An electronic search of the MEDLINE, Embase, Cochrane Central Register of Controlled Trials, Web of Science, and BIOSIS databases was conducted for articles published up to March 2016. Medical subject heading (MeSH) terms and free-text words were combined in the search strategy, including “osteogenesis, distraction”, “obstructive sleep apnoea”, “upper airway obstruction”, “Pierre Robin sequence”, “child”, etc. Reference lists of the identified articles were also checked. The titles and abstracts were first assessed independently by two reviewers. The full-text articles of all relevant studies were obtained for final consideration. Studies meeting the inclusion criteria underwent data extraction and studies not meeting the inclusion criteria were excluded.
Studies that reported individual patient data were identified. A customized data extraction form was developed. The following data were extracted: patient sex, age at distraction, disease type (isolated PRS or syndromic PRS), experience of any previous surgery on the airway (yes or no), pre- and post-MDO blood oxygen saturation nadir (SpO 2 nadir), osteotomy design (inverted-L osteotomy of the mandibular ramus or vertical/slightly oblique osteotomy of the mandibular body), and length of distraction. When individual patient data were not available, the authors of the articles were contacted for clarification.
The Shapiro–Wilk normality test was employed to examine continuous variables. If the results accorded with the normal distribution, then the means of the two groups (e.g., male vs. female) were compared using the t -test. If not, the two groups were compared using the non-parametric Wilcoxon rank sum test. Linear regression analysis was conducted with the least-squares method. When using the stepwise regression analysis method to screen the independent variables, the level of significance was set at 0.1 for inclusion and 0.05 for elimination. All data were analyzed using IBM SPSS Statistics version 23 (IBM Corp., Armonk, NY, USA).
A total of 1277 studies were identified through the electronic and manual search. After screening the article titles and abstracts, 72 studies were considered eligible, and the full-text articles were retrieved. Subsequently, 67 studies were excluded for particular reasons. Finally, five studies met the inclusion criteria, with data available for 73 individual patients . A flow diagram of the study inclusion process is given in Fig. 1 . The distribution of the diagnoses of patients with syndromic PRS is shown in Fig. 2 .
For continuous variables, the results of the Shapiro–Wilk test showed that the data did not have a normal distribution, thus the non-parametric test was employed for comparisons. The results of the influence of the different binary variables on the post-MDO SpO 2 nadir by univariable regression analysis are shown in Table 1 . Patient sex, disease type, experience of any previous surgery on the airway, and osteotomy design had no statistically significant influence on the post-MDO SpO 2 nadir ( P > 0.05). Since the P -value for experience of any previous surgery on the airway was relatively close to 0.05 ( P = 0.106), further analysis was required.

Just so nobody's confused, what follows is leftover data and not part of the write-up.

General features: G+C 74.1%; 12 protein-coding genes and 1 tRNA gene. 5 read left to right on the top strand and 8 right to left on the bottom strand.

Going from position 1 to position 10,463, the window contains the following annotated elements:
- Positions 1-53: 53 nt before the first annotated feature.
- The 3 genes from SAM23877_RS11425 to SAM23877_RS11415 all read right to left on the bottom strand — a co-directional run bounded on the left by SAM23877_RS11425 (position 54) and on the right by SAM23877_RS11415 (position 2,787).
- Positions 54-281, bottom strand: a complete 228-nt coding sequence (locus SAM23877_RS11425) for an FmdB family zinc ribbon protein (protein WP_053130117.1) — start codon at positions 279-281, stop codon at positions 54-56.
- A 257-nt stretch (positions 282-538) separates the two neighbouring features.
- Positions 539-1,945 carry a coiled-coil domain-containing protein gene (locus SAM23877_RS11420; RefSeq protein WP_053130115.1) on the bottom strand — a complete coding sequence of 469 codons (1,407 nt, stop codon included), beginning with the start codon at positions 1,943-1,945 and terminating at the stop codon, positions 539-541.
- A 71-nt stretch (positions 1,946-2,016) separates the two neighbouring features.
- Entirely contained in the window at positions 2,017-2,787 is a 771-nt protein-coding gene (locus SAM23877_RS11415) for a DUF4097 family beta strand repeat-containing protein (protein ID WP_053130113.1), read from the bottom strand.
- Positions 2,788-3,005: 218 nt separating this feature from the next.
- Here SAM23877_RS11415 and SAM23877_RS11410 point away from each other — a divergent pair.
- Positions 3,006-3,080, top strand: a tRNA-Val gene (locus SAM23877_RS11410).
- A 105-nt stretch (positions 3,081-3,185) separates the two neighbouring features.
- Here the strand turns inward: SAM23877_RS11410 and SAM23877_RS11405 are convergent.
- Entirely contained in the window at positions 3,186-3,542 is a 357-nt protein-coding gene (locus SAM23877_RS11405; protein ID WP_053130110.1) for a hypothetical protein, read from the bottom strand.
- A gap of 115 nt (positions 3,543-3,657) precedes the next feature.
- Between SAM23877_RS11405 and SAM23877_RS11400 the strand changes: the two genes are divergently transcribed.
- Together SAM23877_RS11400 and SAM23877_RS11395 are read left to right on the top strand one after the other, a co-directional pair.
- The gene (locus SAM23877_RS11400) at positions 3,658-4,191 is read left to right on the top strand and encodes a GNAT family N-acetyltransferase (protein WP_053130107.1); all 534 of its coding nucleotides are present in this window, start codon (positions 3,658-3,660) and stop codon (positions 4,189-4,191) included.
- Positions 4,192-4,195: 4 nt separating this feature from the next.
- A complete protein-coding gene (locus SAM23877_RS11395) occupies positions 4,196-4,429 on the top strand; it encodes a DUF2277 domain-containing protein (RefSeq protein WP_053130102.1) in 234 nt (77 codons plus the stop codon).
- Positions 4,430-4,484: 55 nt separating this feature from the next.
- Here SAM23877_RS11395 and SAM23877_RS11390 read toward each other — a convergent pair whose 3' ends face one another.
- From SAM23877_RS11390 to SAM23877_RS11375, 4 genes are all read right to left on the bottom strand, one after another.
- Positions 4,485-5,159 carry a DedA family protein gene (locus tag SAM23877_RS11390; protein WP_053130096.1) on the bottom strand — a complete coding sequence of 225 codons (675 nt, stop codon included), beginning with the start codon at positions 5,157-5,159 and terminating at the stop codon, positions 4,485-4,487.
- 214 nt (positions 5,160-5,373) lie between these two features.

|Variables||Number||Post-MDO SpO 2 nadir (%)||Z||P-value|
|Previous surgery a|
|Osteotomy design b|
The results of the influence of the continuous variables on the post-MDO SpO 2 nadir are shown in Table 2 . Age, length of distraction, and the pre-MDO SpO 2 nadir had no statistically significant influence on the post-MDO SpO 2 nadir ( P > 0.05). However, the P -value for length of distraction was close to 0.05 ( P = 0.073). Of note, the scatter plot appeared to reveal a certain linear relationship between the post-MDO SpO 2 nadir and the length of distraction ( Fig. 3 ). Therefore the variable of length of distraction also needed further analysis.
|Variables||Number||Unstandardized coefficient||Standardized coefficient||t||P -value|
|Age (months)||58||0.049||0.165||1.255||0.215 (NS)|
|Length of distraction (mm)||39||0.215||0.29||1.843||0.073 (NS)|
|Pre-MDO SpO 2 nadir (%)||49||−0.071||−0.131||−0.903||0.371 (NS)|
In the multivariate regression analysis, all of the factors were first included in the regression model; the results are shown in Table 3 . None of the variables included was found to have a statistically significant influence on the post-MDO SpO 2 nadir. When adding them into the stepwise regression model, the same results were obtained. Finally, the two factors with P -values close to 0.05 (length of distraction P = 0.073, experience of any previous surgery on the airway P = 0.106) were added into the multivariate regression model separately; however, the results showed that they still had no statistically significant effect. Therefore, none of the factors studied had a significant effect on the post-MDO SpO 2 nadir of patients in this analysis.
|Variables||Unstandardized coefficient||Standardized coefficient||t||Significance|
|Sex (M/F)||1.729||2.113||0.157||0.818||0.422 (NS)|
|Age (months)||0.256||0.194||0.370||1.320||0.200 (NS)|
|Disease type (isolated/syndromic)||1.442||3.047||0.116||0.473||0.641 (NS)|
|Previous surgery b||0.020||4.001||0.001||0.005||0.996 (NS)|
|Length of distraction (mm)||−0.156||0.259||−0.217||−0.602||0.553 (NS)|
|Osteotomy design||7.956||4.329||0.685||1.838||0.080 (NS)|
|Pre-MDO SpO 2 nadir (%)||−0.088||0.112||−0.176||−0.785||0.441 (NS)|